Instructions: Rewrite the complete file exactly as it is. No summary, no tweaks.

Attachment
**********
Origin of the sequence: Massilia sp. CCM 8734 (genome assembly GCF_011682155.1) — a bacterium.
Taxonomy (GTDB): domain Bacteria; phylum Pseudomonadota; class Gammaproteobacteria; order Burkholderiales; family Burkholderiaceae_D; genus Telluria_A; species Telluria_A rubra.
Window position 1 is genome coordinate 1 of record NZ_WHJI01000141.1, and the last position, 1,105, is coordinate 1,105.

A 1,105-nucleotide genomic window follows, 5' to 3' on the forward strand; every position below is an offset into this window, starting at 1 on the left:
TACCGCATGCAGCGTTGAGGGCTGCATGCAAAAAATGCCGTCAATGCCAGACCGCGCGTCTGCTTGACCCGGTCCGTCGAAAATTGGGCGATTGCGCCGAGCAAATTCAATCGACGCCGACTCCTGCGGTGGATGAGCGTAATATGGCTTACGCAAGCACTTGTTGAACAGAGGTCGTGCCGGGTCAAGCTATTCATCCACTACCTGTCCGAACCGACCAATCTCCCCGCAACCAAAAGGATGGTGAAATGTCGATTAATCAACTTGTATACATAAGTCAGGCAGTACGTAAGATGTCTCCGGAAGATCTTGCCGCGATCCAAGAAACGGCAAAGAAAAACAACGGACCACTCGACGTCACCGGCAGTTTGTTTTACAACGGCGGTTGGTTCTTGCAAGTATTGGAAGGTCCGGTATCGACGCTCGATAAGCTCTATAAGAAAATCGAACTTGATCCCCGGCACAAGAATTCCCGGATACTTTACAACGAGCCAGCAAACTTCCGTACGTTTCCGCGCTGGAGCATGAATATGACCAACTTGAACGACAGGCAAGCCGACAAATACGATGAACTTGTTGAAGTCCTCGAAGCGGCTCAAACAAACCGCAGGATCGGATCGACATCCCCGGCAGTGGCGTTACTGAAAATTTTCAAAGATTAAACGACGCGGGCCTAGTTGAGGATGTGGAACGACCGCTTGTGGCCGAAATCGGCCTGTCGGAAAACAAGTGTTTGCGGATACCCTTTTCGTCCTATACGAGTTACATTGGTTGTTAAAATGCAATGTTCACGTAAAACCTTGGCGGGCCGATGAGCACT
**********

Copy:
Origin of the sequence: Massilia sp. CCM 8734 (genome assembly GCF_011682155.1) — a bacterium.
Taxonomy (GTDB): domain Bacteria; phylum Pseudomonadota; class Gammaproteobacteria; order Burkholderiales; family Burkholderiaceae_D; genus Telluria_A; species Telluria_A rubra.
Window position 1 is genome coordinate 1 of record NZ_WHJI01000141.1, and the last position, 1,105, is coordinate 1,105.

A 1,105-nucleotide genomic window follows, 5' to 3' on the forward strand; every position below is an offset into this window, starting at 1 on the left:
TACCGCATGCAGCGTTGAGGGCTGCATGCAAAAAATGCCGTCAATGCCAGACCGCGCGTCTGCTTGACCCGGTCCGTCGAAAATTGGGCGATTGCGCCGAGCAAATTCAATCGACGCCGACTCCTGCGGTGGATGAGCGTAATATGGCTTACGCAAGCACTTGTTGAACAGAGGTCGTGCCGGGTCAAGCTATTCATCCACTACCTGTCCGAACCGACCAATCTCCCCGCAACCAAAAGGATGGTGAAATGTCGATTAATCAACTTGTATACATAAGTCAGGCAGTACGTAAGATGTCTCCGGAAGATCTTGCCGCGATCCAAGAAACGGCAAAGAAAAACAACGGACCACTCGACGTCACCGGCAGTTTGTTTTACAACGGCGGTTGGTTCTTGCAAGTATTGGAAGGTCCGGTATCGACGCTCGATAAGCTCTATAAGAAAATCGAACTTGATCCCCGGCACAAGAATTCCCGGATACTTTACAACGAGCCAGCAAACTTCCGTACGTTTCCGCGCTGGAGCATGAATATGACCAACTTGAACGACAGGCAAGCCGACAAATACGATGAACTTGTTGAAGTCCTCGAAGCGGCTCAAACAAACCGCAGGATCGGATCGACATCCCCGGCAGTGGCGTTACTGAAAATTTTCAAAGATTAAACGACGCGGGCCTAGTTGAGGATGTGGAACGACCGCTTGTGGCCGAAATCGGCCTGTCGGAAAACAAGTGTTTGCGGATACCCTTTTCGTCCTATACGAGTTACATTGGTTGTTAAAATGCAATGTTCACGTAAAACCTTGGCGGGCCGATGAGCACT